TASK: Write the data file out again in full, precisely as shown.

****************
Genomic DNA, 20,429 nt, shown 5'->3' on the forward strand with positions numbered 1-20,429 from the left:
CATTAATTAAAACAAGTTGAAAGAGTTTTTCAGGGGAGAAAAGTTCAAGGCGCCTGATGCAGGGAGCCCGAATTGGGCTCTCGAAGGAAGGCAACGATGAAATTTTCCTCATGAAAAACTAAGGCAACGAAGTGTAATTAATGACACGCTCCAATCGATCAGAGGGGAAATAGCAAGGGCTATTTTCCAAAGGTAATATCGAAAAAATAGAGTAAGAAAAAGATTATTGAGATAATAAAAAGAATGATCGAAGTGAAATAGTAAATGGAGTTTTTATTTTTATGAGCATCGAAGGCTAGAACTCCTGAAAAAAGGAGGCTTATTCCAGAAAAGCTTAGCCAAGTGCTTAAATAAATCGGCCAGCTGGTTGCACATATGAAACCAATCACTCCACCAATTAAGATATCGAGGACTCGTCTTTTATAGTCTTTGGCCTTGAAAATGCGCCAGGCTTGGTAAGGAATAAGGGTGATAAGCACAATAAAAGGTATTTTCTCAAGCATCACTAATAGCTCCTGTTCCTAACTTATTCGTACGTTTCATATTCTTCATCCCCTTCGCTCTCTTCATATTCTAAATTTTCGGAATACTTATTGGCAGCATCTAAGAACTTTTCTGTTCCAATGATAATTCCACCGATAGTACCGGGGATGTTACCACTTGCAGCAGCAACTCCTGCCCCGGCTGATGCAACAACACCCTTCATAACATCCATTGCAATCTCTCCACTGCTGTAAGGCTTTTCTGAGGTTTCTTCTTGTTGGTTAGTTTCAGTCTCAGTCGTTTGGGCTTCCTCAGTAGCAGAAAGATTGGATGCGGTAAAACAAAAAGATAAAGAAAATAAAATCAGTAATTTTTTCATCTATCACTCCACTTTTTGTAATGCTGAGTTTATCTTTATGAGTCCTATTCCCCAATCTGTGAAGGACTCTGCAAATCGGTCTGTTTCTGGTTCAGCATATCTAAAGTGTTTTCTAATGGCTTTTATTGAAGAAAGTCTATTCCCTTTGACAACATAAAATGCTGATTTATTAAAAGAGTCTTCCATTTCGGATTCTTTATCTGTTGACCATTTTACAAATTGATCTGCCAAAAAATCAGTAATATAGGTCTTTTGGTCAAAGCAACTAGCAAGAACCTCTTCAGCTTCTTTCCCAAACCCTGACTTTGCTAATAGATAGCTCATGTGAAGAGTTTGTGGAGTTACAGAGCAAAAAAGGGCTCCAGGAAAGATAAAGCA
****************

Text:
Genomic DNA, 20,429 nt, shown 5'->3' on the forward strand with positions numbered 1-20,429 from the left:
CATTAATTAAAACAAGTTGAAAGAGTTTTTCAGGGGAGAAAAGTTCAAGGCGCCTGATGCAGGGAGCCCGAATTGGGCTCTCGAAGGAAGGCAACGATGAAATTTTCCTCATGAAAAACTAAGGCAACGAAGTGTAATTAATGACACGCTCCAATCGATCAGAGGGGAAATAGCAAGGGCTATTTTCCAAAGGTAATATCGAAAAAATAGAGTAAGAAAAAGATTATTGAGATAATAAAAAGAATGATCGAAGTGAAATAGTAAATGGAGTTTTTATTTTTATGAGCATCGAAGGCTAGAACTCCTGAAAAAAGGAGGCTTATTCCAGAAAAGCTTAGCCAAGTGCTTAAATAAATCGGCCAGCTGGTTGCACATATGAAACCAATCACTCCACCAATTAAGATATCGAGGACTCGTCTTTTATAGTCTTTGGCCTTGAAAATGCGCCAGGCTTGGTAAGGAATAAGGGTGATAAGCACAATAAAAGGTATTTTCTCAAGCATCACTAATAGCTCCTGTTCCTAACTTATTCGTACGTTTCATATTCTTCATCCCCTTCGCTCTCTTCATATTCTAAATTTTCGGAATACTTATTGGCAGCATCTAAGAACTTTTCTGTTCCAATGATAATTCCACCGATAGTACCGGGGATGTTACCACTTGCAGCAGCAACTCCTGCCCCGGCTGATGCAACAACACCCTTCATAACATCCATTGCAATCTCTCCACTGCTGTAAGGCTTTTCTGAGGTTTCTTCTTGTTGGTTAGTTTCAGTCTCAGTCGTTTGGGCTTCCTCAGTAGCAGAAAGATTGGATGCGGTAAAACAAAAAGATAAAGAAAATAAAATCAGTAATTTTTTCATCTATCACTCCACTTTTTGTAATGCTGAGTTTATCTTTATGAGTCCTATTCCCCAATCTGTGAAGGACTCTGCAAATCGGTCTGTTTCTGGTTCAGCATATCTAAAGTGTTTTCTAATGGCTTTTATTGAAGAAAGTCTATTCCCTTTGACAACATAAAATGCTGATTTATTAAAAGAGTCTTCCATTTCGGATTCTTTATCTGTTGACCATTTTACAAATTGATCTGCCAAAAAATCAGTAATATAGGTCTTTTGGTCAAAGCAACTAGCAAGAACCTCTTCAGCTTCTTTCCCAAACCCTGACTTTGCTAATAGATAGCTCATGTGAAGAGTTTGTGGAGTTACAGAGCAAAAAAGGGCTCCAGGAAAGATAAAGCA